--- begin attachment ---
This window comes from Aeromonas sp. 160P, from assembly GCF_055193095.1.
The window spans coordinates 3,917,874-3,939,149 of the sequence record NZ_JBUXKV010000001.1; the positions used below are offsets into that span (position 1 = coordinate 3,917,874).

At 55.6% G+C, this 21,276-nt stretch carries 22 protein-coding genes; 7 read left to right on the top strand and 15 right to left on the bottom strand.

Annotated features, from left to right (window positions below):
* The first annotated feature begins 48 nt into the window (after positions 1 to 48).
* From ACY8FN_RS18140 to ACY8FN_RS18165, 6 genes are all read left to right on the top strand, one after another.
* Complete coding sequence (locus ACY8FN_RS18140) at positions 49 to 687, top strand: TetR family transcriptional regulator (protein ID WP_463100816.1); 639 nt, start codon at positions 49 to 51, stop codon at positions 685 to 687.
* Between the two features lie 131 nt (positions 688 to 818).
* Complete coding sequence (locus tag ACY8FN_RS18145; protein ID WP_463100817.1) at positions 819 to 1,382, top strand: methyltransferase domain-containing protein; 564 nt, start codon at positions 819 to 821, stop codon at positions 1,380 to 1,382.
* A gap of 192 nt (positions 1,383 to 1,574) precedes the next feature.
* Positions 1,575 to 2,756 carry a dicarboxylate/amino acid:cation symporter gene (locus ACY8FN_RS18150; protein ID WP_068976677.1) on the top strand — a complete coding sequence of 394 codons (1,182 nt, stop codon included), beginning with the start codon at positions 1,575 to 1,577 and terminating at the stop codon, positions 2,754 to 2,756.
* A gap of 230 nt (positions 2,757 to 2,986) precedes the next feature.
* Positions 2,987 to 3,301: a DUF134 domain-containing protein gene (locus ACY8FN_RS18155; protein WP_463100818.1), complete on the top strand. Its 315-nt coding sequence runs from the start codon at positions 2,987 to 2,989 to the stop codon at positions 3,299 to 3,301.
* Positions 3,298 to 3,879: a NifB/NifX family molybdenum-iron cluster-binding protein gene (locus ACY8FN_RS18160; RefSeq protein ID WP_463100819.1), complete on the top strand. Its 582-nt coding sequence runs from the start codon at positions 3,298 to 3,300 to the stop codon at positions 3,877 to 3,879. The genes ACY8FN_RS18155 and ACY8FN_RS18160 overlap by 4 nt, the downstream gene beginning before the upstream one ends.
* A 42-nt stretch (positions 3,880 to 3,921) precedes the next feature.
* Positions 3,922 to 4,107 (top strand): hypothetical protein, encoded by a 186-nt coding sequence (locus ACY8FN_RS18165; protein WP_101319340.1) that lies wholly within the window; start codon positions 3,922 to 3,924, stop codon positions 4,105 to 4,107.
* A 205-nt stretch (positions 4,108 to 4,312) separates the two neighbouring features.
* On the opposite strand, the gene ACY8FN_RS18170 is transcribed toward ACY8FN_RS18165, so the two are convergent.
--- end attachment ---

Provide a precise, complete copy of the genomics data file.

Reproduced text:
This window comes from Aeromonas sp. 160P, from assembly GCF_055193095.1.
The window spans coordinates 3,917,874-3,939,149 of the sequence record NZ_JBUXKV010000001.1; the positions used below are offsets into that span (position 1 = coordinate 3,917,874).

At 55.6% G+C, this 21,276-nt stretch carries 22 protein-coding genes; 7 read left to right on the top strand and 15 right to left on the bottom strand.

Annotated features, from left to right (window positions below):
* The first annotated feature begins 48 nt into the window (after positions 1 to 48).
* From ACY8FN_RS18140 to ACY8FN_RS18165, 6 genes are all read left to right on the top strand, one after another.
* Complete coding sequence (locus ACY8FN_RS18140) at positions 49 to 687, top strand: TetR family transcriptional regulator (protein ID WP_463100816.1); 639 nt, start codon at positions 49 to 51, stop codon at positions 685 to 687.
* Between the two features lie 131 nt (positions 688 to 818).
* Complete coding sequence (locus tag ACY8FN_RS18145; protein ID WP_463100817.1) at positions 819 to 1,382, top strand: methyltransferase domain-containing protein; 564 nt, start codon at positions 819 to 821, stop codon at positions 1,380 to 1,382.
* A gap of 192 nt (positions 1,383 to 1,574) precedes the next feature.
* Positions 1,575 to 2,756 carry a dicarboxylate/amino acid:cation symporter gene (locus ACY8FN_RS18150; protein ID WP_068976677.1) on the top strand — a complete coding sequence of 394 codons (1,182 nt, stop codon included), beginning with the start codon at positions 1,575 to 1,577 and terminating at the stop codon, positions 2,754 to 2,756.
* A gap of 230 nt (positions 2,757 to 2,986) precedes the next feature.
* Positions 2,987 to 3,301: a DUF134 domain-containing protein gene (locus ACY8FN_RS18155; protein WP_463100818.1), complete on the top strand. Its 315-nt coding sequence runs from the start codon at positions 2,987 to 2,989 to the stop codon at positions 3,299 to 3,301.
* Positions 3,298 to 3,879: a NifB/NifX family molybdenum-iron cluster-binding protein gene (locus ACY8FN_RS18160; RefSeq protein ID WP_463100819.1), complete on the top strand. Its 582-nt coding sequence runs from the start codon at positions 3,298 to 3,300 to the stop codon at positions 3,877 to 3,879. The genes ACY8FN_RS18155 and ACY8FN_RS18160 overlap by 4 nt, the downstream gene beginning before the upstream one ends.
* A 42-nt stretch (positions 3,880 to 3,921) precedes the next feature.
* Positions 3,922 to 4,107 (top strand): hypothetical protein, encoded by a 186-nt coding sequence (locus ACY8FN_RS18165; protein WP_101319340.1) that lies wholly within the window; start codon positions 3,922 to 3,924, stop codon positions 4,105 to 4,107.
* A 205-nt stretch (positions 4,108 to 4,312) separates the two neighbouring features.
* On the opposite strand, the gene ACY8FN_RS18170 is transcribed toward ACY8FN_RS18165, so the two are convergent.